Announcing the details of the pounds 3bn share allocation yesterday, Norwich Union said with-profits policyholders, including those with endowment mortgages, would receive a minimum of 300 shares, worth an estimated pounds 720.
Slightly more than 1 million members will get more than the minimum, depending on the current value of their policies. The basis of calculation has not yet been published, but there is no maximum award, and policyholders with large pension funds will get shares worth pounds 10,000 or more.
A further 1.1 million members with non-profit policies, which includes anyone with an ordinary life assurance policy, investors in Norwich Union unit trusts and pensioners with Norwich Union personal pensions, will get a fixed allocation of 150 shares, worth an estimated pounds 360.
Policyholders living abroad will be eligible for shares and there will be a cash alternative for members living in countries which do not permit share ownership. But the flotation will not benefit ordinary household and motor policyholders, who are not deemed to be members of the society.
The cut-off date for policies which are eligible is 1 October last year. Any taken out after that date will not qualify for free shares. The proposal must win 75 per cent approval from those voting at an extraordinary general meeting to be held on 18 April.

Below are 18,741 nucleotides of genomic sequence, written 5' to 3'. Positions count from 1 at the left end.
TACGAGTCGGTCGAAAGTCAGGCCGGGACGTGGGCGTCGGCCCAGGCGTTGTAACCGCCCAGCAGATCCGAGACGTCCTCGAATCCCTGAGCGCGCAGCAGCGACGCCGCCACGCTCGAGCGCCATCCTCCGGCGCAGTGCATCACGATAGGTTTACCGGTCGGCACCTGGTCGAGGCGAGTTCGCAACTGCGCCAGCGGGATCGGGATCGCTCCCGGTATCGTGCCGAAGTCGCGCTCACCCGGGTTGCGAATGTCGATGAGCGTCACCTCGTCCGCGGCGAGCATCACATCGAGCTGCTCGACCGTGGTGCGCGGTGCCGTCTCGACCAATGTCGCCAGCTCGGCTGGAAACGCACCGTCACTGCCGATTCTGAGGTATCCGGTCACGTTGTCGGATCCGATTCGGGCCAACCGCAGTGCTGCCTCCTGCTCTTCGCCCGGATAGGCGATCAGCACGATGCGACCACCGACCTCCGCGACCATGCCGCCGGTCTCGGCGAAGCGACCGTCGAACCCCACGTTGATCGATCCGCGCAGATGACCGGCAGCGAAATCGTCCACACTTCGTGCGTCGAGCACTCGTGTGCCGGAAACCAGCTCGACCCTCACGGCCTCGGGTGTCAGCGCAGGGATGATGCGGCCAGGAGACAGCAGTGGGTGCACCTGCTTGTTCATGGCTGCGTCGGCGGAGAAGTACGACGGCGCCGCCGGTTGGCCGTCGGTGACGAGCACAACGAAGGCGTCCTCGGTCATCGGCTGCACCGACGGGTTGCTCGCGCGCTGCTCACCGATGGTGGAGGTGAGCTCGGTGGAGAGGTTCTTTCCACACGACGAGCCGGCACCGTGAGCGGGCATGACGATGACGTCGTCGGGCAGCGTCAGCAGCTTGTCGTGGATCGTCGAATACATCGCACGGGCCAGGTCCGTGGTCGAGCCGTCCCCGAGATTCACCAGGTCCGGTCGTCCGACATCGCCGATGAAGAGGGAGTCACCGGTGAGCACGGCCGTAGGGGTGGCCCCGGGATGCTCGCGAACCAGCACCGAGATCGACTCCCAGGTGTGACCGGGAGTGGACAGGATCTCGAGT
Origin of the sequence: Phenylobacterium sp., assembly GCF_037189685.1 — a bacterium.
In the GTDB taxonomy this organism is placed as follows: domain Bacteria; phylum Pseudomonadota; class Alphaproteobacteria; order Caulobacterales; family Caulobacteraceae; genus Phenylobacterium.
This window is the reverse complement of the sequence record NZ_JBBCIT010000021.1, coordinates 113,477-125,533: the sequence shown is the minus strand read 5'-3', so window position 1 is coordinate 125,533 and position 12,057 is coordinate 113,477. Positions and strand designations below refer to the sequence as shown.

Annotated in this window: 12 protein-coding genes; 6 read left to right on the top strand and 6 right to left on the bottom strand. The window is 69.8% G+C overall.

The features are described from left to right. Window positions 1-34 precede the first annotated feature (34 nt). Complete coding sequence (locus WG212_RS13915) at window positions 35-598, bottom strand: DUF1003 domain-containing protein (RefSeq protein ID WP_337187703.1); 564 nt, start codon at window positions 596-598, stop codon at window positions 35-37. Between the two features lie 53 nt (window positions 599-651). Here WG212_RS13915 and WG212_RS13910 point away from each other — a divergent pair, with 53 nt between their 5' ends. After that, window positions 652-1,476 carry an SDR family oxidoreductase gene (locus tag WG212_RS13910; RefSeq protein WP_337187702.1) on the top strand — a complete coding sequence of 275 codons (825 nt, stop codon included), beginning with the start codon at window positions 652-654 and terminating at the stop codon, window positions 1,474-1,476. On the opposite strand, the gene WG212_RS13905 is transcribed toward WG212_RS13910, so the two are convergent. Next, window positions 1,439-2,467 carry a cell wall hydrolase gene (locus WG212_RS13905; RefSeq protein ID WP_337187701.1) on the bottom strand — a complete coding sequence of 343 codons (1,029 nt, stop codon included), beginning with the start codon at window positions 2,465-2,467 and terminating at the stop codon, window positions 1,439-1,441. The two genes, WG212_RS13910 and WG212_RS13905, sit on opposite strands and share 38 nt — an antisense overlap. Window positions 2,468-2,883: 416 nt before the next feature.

After the furore caused by second-named account-holders missing out on the building society flotations, Norwich also looks set to run into flak after ruling that each policy relates only to one member.
Where there are two named policyholders only the first name on the policy will be entitled to shares. The finance director, Richard Harvey, admitted yesterday that many thousands of divorced couples would still have joint policies, and only the first-named would receive the shares.
The shares would currently be worth an estimated 220p-265p each, Norwich Union said. It is raising pounds 1.75bn in new capital in a public share offer at the time of the flotation. The new money will go to pay costs of the float, estimated at pounds 120m. Another pounds 130m will be retained in the general insurance company, and the balance of pounds 1.5bn will be paid into the life assurance fund, and invested in shares and other assets.
Had the group been a public company throughout the past three years, profits would have risen from pounds 404m in 1994 to pounds 581m in 1995 before dropping back to pounds 567m last year.
Assuming a dividend yield of 5 per cent, the group is expected to be valued at over pounds 5bn based on the notional pounds 205m dividend it would have paid last year. That equates to around 1.1 times the embedded value of the life fund, whereas comparable companies are valued at between 1.3 and 1.8 times the embedded value, which suggests the market value of the group after flotation could be in excess of pounds 6bn.
It will rank in the top 40 UK companies when dealings begin in June.